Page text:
The second automaker from the land of wienerschnitzel and doppelbock will soon offer an EV for the kale-and-kombucha crowd. Mercedes-Benz, which will begin selling its B-Class Electric Drive in July, was priming the pump recently with media test drives at its North American Research and Development campus in Silicon Valley—hoping, perhaps, to skim a few sales from the BMW i3, which arrived at dealers last month.
While it's somewhat ironic that the company credited with inventing the very object now blamed for an impending climate crisis is now pioneering technologies for a zero-emissions future, one thing is for sure: The German car company makes a compelling case for EVs with a luxury vehicle that retains many Mercedes hallmarks and does so at a competitive starting price of $42,375.
Costing less than half as much as a Model S, the B-Class Electric Drive could very well be the poor man's Tesla. Indeed, Mercedes has partnered with the critic's darling on its powertrain. The Electric Drive's 28-kilowatt-hour lithium-ion battery pack and 177-horsepower electric motor are both assembled at Elon Musk's Fremont, California, factory, after which they are made into complete cars in Germany. Mercedes warranties the battery against defects and capacity declines for eight years or 100,000 miles, whichever comes first.
Even the manner in which the batteries are laid out in the car is Tesla-esque. They are spread in a thin layer at the base of the B-Class EV, allowing the rear cargo hold to remain flat and the second seat to accommodate three passengers.
Long available in Europe, the B-Class has only been offered for lease in the U.S. as a hydrogen fuel cell electric vehicle, and only in the L.A. area. The B-Class Electric Drive is an updated second generation, optimized for electrification with a taller, battery-accommodating floor. That's most noticeable from the seats, which, as a result, are jacked up and feel tall for a compact.
Mercedes claims a range of 85 miles per charge. The morning I drove the car, it had a projected range of 80 miles, fully charged, and it used that range at a rate of 1.1 miles for every true mile driven. That was impressive.
Anyone who's spent any time driving an EV understands how non-linear its range prediction can be. Like any car, how far it travels on a given amount of fuel depends on how it is driven, but EVs are particularly sensitive to speed and hills. With the Mercedes Electric Drive, drivers have more options for control.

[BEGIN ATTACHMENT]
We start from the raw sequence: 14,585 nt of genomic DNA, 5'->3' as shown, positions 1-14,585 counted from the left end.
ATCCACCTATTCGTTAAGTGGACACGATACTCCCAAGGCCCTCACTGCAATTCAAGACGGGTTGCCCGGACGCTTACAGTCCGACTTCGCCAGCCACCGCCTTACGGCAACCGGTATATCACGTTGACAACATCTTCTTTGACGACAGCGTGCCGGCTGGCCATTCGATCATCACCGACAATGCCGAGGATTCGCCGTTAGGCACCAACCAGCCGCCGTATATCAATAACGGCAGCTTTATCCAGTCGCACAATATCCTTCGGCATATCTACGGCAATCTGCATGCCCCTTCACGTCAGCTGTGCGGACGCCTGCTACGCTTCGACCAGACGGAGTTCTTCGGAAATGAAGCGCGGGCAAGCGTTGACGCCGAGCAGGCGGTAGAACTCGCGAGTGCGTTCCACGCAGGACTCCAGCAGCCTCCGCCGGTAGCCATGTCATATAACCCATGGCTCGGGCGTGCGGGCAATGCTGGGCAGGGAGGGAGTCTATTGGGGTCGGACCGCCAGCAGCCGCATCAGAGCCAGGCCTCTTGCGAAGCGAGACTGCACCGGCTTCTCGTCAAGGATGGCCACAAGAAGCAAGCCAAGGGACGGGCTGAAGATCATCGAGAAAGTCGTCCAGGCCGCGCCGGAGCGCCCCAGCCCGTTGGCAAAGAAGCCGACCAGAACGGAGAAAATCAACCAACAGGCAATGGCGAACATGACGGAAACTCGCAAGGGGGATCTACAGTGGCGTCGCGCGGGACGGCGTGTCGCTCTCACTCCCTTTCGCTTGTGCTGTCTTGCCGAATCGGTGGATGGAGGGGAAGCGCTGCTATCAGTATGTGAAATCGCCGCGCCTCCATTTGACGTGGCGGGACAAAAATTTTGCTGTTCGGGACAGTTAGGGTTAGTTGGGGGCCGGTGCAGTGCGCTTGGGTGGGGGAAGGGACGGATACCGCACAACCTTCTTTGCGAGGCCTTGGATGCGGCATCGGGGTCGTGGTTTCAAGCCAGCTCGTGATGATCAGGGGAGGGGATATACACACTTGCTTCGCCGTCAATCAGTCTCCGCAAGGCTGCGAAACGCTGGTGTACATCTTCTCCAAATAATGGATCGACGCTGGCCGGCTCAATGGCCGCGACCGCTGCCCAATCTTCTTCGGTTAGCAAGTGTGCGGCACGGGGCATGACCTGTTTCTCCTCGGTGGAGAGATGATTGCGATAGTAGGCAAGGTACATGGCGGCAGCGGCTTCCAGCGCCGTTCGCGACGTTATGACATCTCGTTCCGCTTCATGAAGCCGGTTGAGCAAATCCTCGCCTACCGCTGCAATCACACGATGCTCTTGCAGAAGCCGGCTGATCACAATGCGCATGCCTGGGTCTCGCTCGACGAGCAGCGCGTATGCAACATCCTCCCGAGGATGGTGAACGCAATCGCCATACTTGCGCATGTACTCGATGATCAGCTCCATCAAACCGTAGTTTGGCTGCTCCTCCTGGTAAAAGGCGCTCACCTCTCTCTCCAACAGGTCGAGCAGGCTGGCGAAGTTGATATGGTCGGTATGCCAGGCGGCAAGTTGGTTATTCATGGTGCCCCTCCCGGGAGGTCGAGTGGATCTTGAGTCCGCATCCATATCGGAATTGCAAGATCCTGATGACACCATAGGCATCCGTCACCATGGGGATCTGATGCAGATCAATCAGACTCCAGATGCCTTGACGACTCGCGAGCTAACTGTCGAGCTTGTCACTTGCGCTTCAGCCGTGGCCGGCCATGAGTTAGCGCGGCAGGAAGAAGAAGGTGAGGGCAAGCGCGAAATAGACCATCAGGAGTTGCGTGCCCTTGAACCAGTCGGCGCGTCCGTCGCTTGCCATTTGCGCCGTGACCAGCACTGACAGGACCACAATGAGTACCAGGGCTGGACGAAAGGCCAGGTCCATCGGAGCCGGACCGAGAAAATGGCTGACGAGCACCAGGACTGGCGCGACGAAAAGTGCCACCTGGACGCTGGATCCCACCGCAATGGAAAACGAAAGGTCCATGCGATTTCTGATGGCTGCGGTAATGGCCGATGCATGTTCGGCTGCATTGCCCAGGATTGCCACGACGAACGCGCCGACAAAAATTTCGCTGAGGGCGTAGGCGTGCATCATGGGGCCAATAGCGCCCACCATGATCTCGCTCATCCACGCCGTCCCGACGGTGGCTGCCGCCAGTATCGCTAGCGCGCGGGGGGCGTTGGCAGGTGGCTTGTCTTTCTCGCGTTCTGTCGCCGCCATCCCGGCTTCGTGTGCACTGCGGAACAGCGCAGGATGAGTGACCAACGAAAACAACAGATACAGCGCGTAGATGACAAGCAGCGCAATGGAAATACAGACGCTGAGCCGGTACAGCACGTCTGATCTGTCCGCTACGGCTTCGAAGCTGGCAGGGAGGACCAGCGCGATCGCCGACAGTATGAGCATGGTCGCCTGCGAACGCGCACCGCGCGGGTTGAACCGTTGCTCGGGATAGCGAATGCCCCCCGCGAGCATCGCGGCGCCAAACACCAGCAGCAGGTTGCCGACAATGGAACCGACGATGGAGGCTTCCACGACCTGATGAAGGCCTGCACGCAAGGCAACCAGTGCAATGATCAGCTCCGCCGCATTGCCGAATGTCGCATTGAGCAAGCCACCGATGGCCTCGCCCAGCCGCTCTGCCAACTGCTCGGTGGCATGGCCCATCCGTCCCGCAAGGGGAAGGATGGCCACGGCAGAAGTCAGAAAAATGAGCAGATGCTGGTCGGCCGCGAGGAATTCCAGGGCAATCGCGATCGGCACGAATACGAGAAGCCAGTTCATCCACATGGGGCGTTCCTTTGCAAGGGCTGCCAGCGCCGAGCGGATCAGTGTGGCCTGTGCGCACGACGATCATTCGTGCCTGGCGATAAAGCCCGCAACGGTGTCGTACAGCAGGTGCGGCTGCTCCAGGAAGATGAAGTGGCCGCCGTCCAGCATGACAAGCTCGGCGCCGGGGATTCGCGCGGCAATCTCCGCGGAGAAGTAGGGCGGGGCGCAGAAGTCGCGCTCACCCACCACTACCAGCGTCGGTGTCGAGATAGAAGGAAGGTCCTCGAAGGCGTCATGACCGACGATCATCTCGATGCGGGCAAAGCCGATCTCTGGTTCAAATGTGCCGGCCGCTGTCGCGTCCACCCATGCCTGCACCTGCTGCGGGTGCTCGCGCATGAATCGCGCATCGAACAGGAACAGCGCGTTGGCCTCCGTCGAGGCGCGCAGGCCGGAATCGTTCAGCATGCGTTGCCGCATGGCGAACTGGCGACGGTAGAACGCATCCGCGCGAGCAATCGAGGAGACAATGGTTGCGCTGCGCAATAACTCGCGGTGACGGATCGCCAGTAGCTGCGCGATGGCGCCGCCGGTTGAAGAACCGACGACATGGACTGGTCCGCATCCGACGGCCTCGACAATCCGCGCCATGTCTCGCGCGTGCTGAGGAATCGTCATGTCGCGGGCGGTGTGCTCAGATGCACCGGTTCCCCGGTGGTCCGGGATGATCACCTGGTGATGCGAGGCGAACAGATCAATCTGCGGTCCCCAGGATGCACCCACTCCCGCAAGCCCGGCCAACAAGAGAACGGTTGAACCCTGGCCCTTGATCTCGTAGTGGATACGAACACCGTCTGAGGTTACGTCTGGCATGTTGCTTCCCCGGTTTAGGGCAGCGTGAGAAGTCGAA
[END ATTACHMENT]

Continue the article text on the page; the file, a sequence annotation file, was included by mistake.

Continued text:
In addition to a button that toggles between full-torque sport mode and range-extending eco, there are steering-wheel paddles. Instead of the paddles controlling up and down shifts, however, they let drivers manually adjust the amount of regenerative braking, and thus the kinetic energy that's captured from slowing and returned to the battery to propel the car. The Cadillac ELR uses a similar system.
When I first started out on my drive, I was gliding in "D" mode, where the level of regen was so low as to be indiscernible. Pressing the left paddle to "D-" slowed the car immediately without using the brakes, and it kept the accelerator pedal resistance at a more aggressive level, negating the need to brake, similar to the Model S. The higher the level of regen, the more pushback there is on the pedal when released, and the less need to play footsy with the brake and accelerator.
Pressing the opposite paddle reduces the amount of resistance. A separate button on the center console automates the regen, using short-range radar in the front bumper that automatically slows the car based on following distance behind another vehicle. It isn't capable, however, of bringing the car to a complete stop.
What's most impressive about the B-Class, however, is how much it retains the feel of a Mercedes. What separates a luxury vehicle from mass market is the details, and Mercedes hasn't skimped.
The ride quality is solid, its steering firm, the cabin so quiet I couldn't even hear the whir of the electric motor. A leather interior is standard, as are safety features such as active parking assist and forward collision avoidance. Then there are the Mercedes-isms, such as the Harman/Kardon stereo; the seat-shaped seat adjustment on each front door; the knurled knobs for the audio, climate and screen controls; and the soft-release doors on the center console cubbies.
I've been leasing a 2012 Nissan Leaf for the past 2 1/2 years, so each time a new battery electric vehicle comes on the market, it isn't just for review. I'm actually shopping.
When my lease comes due early next year, I will most likely buy a battery electric outright since I'm sold on the technology. The range is workable for my lifestyle. Its cost of operation is a small fraction compared with a gas-powered car. I already own a level 2 charger. And I want to take advantage of the $7,500 federal tax credit before it expires in 2016.
I've driven every pure electric car on the market, from the Tesla Model S and Roadster to the now-defunct Coda, the Chevy Spark EV, the Fiat 500e, the BMW i3, the Nissan Leaf and now the Mercedes-Benz B-Class Electric Drive. If cost weren't an issue, the Tesla Model S would get my money. But I'm a single mom and a journalist, so my aspirations are more modest. And I can say that the ones most in contention for purchase are the Spark, the Leaf and the new Mercedes B-Class.
The Mercedes offers the most luxurious EV experience one can buy without stepping up to a Tesla.
That said, there is a down side to the Mercedes that is surprisingly un-forward-thinking. It lacks a fast-charging port. With the built-in level 2, at least it fully recharges in just 3.5 hours.
2015 MERCEDES-BENZ B-CLASS ELECTRIC DRIVE
Engine: 132-kilowatt electric motor (177 h.p.)
Range: 85 miles